Regulatory Science in Rulemaking and Tort: Unifying the Weight of the Evidence Approach

41 Pages Posted: 28 Feb 2013 Last revised: 27 May 2014

Thomas Owen McGarity

University of Texas at Austin - School of Law

Sidney A. Shapiro

Wake Forest University School of Law

Abstract

This article explores how a regulatory agency decides whether scientific evidence is sufficient to meet a risk trigger – the evidentiary burden that is a prerequisite to regulating a toxic substance, and how a court decides whether there is sufficient evidence to allow a jury to consider the issue of general causation in a toxic tort case. We argue both agencies and courts should apply a weight of the evidence approach because there is no meaningful distinction between the regulatory and tort contexts concerning these issues. The courts, however, have tended to use a corpuscular approach in which scientific evidence is evaluated study by study, rather than evaluating the totality of the evidence, which is the methodology of regulatory agencies. Given the nature of available scientific evidence, a corpuscular approach turns Daubert into a policy decision against compensating people who become ill from exposure to toxic chemicals.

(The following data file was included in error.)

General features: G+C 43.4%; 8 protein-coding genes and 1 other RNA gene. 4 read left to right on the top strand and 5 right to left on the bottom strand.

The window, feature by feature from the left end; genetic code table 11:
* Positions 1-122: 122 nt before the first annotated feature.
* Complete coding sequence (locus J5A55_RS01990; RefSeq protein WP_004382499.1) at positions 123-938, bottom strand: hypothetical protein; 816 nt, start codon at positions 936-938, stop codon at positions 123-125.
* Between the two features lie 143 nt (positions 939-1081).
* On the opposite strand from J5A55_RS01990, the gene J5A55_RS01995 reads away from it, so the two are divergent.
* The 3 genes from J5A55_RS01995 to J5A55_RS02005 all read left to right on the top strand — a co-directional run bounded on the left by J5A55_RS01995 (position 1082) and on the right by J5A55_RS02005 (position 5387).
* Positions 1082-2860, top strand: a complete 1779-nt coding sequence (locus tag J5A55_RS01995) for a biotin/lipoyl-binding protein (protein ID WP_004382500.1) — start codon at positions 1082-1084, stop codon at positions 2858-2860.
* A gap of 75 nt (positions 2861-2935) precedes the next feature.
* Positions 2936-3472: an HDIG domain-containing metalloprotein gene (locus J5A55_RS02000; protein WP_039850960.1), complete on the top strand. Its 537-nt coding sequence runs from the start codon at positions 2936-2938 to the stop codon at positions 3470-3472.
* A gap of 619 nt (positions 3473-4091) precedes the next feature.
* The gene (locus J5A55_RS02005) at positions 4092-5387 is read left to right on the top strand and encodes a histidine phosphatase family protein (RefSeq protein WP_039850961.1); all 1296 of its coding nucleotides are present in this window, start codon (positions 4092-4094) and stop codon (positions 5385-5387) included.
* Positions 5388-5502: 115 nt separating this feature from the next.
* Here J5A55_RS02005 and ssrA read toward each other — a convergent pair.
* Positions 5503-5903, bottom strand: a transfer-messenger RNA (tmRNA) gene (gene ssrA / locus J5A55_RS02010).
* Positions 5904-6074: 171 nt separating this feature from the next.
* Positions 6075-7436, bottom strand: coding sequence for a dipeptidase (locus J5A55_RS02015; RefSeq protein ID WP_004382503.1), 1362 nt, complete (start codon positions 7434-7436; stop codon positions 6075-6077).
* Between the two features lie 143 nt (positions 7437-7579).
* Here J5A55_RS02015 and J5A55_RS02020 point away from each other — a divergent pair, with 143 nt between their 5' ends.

Suggested Citation

McGarity, Thomas Owen and Shapiro, Sidney A., Regulatory Science in Rulemaking and Tort: Unifying the Weight of the Evidence Approach. 3 Wake Forest J. L.& Pub. Pol. 101 (2013); U of Texas Law, Law and Econ Research Paper No. 404; Energy Center Research Paper No. 2013-07. Available at SSRN: https://ssrn.com/abstract=2225914

Thomas Owen McGarity

University of Texas at Austin - School of Law ( email )

727 East Dean Keeton Street
Austin, TX 78705
United States
512-232-1384 (Phone)

Sidney A. Shapiro (Contact Author)

Wake Forest University School of Law ( email )

P.O. Box 7206
Winston-Salem, NC 27109
United States
336-758-5430 (Phone)

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